Tuesday, July 15, 2014
Zizek on the Event of the disclosure of being.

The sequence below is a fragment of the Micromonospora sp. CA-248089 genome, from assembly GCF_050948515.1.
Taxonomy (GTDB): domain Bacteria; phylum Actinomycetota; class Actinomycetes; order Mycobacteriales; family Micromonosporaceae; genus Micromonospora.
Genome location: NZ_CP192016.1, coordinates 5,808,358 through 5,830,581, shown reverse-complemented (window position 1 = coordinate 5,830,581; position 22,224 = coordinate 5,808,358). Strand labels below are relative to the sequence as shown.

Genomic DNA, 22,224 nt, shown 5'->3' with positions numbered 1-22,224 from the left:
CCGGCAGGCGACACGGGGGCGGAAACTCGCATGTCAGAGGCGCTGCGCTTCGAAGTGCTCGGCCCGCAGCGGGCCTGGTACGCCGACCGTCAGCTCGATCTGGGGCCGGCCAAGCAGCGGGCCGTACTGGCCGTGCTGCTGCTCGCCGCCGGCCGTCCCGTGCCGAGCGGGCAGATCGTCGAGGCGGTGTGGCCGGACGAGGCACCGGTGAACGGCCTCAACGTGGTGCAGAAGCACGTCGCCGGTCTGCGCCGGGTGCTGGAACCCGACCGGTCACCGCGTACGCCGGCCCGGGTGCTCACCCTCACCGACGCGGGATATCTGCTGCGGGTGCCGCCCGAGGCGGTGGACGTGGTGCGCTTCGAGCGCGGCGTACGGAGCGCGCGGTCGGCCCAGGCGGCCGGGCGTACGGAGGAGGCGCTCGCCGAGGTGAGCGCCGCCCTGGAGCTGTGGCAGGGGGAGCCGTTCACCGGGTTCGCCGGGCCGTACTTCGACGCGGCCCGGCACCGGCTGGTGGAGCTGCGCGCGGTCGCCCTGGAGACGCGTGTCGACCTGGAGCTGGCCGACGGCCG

While the transcendental turn is a specific move that characterizes the core of Kant’s philosophical revolution, it is, at a deeper level, a name – arguably the name – for the move that characterizes, constitutes even, philosophy as such, i.e., philospphy in its difference from knowledge about positive reality. Heidegger saw this very clearly when, in his Being and Time, he proposes his redefinition of hermeneutics as ontology proper, as fundamental ontology, not only as a science about understanding and interpreting texts. Let us take the example of life: the proper topic of philosophy is not the real nature of life as a natural phenomenon (how did life evolve out of complex chemical processes, what are the minimal scientific characteristics of a living organism, etc.). Philosophy raises a different question: when we encounter living entities, when we treat them as such, we already have to possess a certain pre-understanding which enables us to recognize them as alive, and philosophy focuses on this pre-understanding. The same goes, say, for freedom: in what way do we understand “freedom” when we ask the question “Are we free or not?”. The basic transcendental-hermeneutic move is the move towards this horizon of pre-understanding which is always-already here, and this is what Heidegger means with the Event of the disclosure of being: history at its most radical is not the change in reality, but the shift in how things appear to us, in our fundamental pre-understanding of reality.
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